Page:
KATHMANDU: Kathmandu-based Kanjirowa National Secondary School today announced that it is all set to send its student’s artwork to the Moon.
According to Kapil Dev Regmi the Chairman of the school, the artefact will be brought to the surface of the Moon by Astrobotic Technologies’ Peregrine lander, flown aboard United Launch Alliance’s Atlas V rocket, both American companies, in the year 2020. “The art represents Nepal’s unique identity which is very symbolic and it represents Nepal.”
Regmi said that replica of the artwork was also handed over to US Embassy by Kanjirowa students in a program organised on Karkhana premise, Gyaneshwar. Earlier, the same was handed over to the Minister for Education and Science & Technology Girirajmani Pokharel in a program conducted at Singh Durbar, he added.
Tristram Perry, Public Affairs Officer received it on behalf of US Embassy in Nepal. He applauded Kanjirowa’s tireless effort and contribution in STEM education and appreciated the support of Kronmiller family in this regard.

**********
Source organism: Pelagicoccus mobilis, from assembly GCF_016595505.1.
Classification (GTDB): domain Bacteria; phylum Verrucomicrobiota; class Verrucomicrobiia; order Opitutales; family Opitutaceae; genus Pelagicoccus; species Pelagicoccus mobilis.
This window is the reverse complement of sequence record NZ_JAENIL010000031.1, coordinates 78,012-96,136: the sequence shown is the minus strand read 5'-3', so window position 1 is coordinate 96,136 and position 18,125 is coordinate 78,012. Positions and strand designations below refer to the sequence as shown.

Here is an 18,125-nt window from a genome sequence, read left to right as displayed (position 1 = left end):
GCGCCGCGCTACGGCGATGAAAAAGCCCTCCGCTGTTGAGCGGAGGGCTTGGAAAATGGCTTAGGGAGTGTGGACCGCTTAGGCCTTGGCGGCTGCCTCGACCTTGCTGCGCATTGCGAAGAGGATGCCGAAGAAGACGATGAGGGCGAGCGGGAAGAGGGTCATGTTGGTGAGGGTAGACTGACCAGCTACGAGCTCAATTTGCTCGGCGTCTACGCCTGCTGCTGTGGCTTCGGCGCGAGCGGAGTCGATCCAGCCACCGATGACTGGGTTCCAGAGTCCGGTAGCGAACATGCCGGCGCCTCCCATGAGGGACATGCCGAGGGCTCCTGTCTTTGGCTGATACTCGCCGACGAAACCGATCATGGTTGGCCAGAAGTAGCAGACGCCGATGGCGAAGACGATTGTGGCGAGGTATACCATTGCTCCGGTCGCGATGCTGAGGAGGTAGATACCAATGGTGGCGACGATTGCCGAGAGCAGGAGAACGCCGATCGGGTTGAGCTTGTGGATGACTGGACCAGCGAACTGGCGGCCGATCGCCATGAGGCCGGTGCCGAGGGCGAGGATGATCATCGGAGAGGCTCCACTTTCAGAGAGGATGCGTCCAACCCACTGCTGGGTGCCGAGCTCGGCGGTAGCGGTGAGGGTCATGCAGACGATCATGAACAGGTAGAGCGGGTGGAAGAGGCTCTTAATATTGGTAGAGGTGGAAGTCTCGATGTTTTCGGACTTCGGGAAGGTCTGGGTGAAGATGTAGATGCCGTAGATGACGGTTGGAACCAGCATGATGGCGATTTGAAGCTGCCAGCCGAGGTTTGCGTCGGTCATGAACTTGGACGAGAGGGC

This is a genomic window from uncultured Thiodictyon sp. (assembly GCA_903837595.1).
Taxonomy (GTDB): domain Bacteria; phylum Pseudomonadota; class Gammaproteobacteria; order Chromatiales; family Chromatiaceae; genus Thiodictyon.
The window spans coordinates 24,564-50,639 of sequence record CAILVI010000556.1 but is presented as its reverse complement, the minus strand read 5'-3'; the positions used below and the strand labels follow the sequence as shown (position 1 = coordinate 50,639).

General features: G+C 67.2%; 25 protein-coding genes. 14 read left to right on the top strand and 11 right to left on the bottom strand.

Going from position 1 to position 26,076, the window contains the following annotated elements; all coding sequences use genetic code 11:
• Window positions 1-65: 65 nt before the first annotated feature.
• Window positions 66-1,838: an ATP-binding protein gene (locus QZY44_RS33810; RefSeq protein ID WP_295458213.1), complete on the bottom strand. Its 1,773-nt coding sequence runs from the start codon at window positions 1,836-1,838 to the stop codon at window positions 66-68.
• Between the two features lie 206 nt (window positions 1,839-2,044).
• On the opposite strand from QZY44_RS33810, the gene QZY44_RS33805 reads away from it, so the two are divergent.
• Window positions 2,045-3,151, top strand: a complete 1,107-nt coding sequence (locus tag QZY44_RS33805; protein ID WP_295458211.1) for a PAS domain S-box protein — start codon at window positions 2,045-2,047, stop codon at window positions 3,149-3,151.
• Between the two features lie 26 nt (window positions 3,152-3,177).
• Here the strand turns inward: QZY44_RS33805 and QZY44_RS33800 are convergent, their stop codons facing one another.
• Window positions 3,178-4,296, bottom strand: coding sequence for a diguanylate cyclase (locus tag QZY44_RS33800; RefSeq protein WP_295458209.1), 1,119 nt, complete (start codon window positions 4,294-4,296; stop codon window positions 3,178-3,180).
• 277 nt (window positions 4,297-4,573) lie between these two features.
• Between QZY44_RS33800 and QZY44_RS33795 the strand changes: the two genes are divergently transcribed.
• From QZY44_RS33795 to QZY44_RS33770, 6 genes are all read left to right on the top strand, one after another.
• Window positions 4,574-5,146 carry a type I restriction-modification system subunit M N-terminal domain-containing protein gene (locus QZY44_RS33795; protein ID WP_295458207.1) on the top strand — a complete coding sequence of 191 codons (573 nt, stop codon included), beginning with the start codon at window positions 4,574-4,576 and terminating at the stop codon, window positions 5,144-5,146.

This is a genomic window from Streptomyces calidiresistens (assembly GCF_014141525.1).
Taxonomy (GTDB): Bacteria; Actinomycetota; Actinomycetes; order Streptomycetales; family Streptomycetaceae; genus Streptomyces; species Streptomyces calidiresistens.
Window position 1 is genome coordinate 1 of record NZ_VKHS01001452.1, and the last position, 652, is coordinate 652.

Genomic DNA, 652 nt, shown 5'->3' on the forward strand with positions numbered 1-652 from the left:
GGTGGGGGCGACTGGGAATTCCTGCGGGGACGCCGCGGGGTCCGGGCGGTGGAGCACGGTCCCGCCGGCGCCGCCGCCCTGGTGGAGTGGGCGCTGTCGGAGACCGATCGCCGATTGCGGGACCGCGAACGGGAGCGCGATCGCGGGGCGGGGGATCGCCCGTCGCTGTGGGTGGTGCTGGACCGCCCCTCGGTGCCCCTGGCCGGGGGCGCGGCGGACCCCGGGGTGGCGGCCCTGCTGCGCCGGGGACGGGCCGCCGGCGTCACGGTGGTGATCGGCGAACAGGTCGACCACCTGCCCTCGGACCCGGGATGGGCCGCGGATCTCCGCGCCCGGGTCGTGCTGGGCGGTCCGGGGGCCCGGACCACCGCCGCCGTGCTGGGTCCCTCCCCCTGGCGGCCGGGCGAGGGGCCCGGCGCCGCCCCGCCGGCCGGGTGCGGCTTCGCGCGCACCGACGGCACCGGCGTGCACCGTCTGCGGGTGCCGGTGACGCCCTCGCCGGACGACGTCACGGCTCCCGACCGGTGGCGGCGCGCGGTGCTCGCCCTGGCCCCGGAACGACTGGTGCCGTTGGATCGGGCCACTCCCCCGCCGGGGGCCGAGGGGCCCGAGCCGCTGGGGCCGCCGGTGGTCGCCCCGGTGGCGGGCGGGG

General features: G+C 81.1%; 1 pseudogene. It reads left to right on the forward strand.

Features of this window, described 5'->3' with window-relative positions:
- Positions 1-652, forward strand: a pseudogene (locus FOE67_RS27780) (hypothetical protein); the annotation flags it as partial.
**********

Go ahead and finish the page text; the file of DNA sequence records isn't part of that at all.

Regmi shared that Kanjirowa is very proud to send Nepal’s first ever object to the Moon. The artwork was designed by Kanjirowa student Bipina Sharma, he added. Regmi also expressed his gratitude to Tristram Perry who has always been supportive of Kanjirowa. “I am sure it is an achievement and will be a time to remember in the future,” he added. He further expressed his strong interest to work together with Ministry of Science and Technology and US Embassy in for further STEM project collaboration. During the program, a model of the Atlas V rocket was also exhibited.
It has been possible because of the untiring efforts of our STEM (Science, Technology, Engineering and Mathematics) collaborator, Michael Kronmiller, with the support of his family and a world class team of advisers, including American astronauts, according to Regmi.
STEM education was introduced at Kanjirowa with the initiation of Michael Kronmiller, joined by his father, former US Ambassador, Theodore Kronmiller, and it has been the first school in Nepal to introduce this high-technology-oriented curriculum.
Kronmiller expressed his belief that US Government could contribute more to Nepal as the Nepali Government has taken STEM education positively.